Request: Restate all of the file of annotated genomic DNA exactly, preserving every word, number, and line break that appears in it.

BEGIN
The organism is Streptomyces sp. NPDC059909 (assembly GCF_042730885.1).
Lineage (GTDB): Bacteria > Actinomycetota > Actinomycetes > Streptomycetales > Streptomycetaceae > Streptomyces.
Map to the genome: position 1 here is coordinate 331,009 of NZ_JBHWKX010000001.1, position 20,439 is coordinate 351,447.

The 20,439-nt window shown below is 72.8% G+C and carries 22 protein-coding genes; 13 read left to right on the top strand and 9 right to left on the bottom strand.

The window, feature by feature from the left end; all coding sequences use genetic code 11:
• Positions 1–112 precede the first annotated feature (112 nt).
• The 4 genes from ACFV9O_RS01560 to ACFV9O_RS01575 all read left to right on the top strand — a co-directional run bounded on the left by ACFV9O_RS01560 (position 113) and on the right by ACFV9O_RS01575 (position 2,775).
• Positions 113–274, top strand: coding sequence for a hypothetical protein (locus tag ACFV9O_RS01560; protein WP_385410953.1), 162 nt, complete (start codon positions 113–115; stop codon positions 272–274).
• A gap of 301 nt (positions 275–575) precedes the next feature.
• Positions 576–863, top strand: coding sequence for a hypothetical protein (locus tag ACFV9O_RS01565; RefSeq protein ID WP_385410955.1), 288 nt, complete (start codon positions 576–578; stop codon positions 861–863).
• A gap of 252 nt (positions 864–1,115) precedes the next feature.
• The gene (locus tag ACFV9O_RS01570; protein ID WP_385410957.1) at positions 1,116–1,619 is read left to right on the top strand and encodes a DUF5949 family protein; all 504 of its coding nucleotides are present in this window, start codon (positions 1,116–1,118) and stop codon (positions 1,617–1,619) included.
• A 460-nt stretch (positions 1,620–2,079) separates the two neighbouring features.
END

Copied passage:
The organism is Streptomyces sp. NPDC059909 (assembly GCF_042730885.1).
Lineage (GTDB): Bacteria > Actinomycetota > Actinomycetes > Streptomycetales > Streptomycetaceae > Streptomyces.
Map to the genome: position 1 here is coordinate 331,009 of NZ_JBHWKX010000001.1, position 20,439 is coordinate 351,447.

The 20,439-nt window shown below is 72.8% G+C and carries 22 protein-coding genes; 13 read left to right on the top strand and 9 right to left on the bottom strand.

The window, feature by feature from the left end; all coding sequences use genetic code 11:
• Positions 1–112 precede the first annotated feature (112 nt).
• The 4 genes from ACFV9O_RS01560 to ACFV9O_RS01575 all read left to right on the top strand — a co-directional run bounded on the left by ACFV9O_RS01560 (position 113) and on the right by ACFV9O_RS01575 (position 2,775).
• Positions 113–274, top strand: coding sequence for a hypothetical protein (locus tag ACFV9O_RS01560; protein WP_385410953.1), 162 nt, complete (start codon positions 113–115; stop codon positions 272–274).
• A gap of 301 nt (positions 275–575) precedes the next feature.
• Positions 576–863, top strand: coding sequence for a hypothetical protein (locus tag ACFV9O_RS01565; RefSeq protein ID WP_385410955.1), 288 nt, complete (start codon positions 576–578; stop codon positions 861–863).
• A gap of 252 nt (positions 864–1,115) precedes the next feature.
• The gene (locus tag ACFV9O_RS01570; protein ID WP_385410957.1) at positions 1,116–1,619 is read left to right on the top strand and encodes a DUF5949 family protein; all 504 of its coding nucleotides are present in this window, start codon (positions 1,116–1,118) and stop codon (positions 1,617–1,619) included.
• A 460-nt stretch (positions 1,620–2,079) separates the two neighbouring features.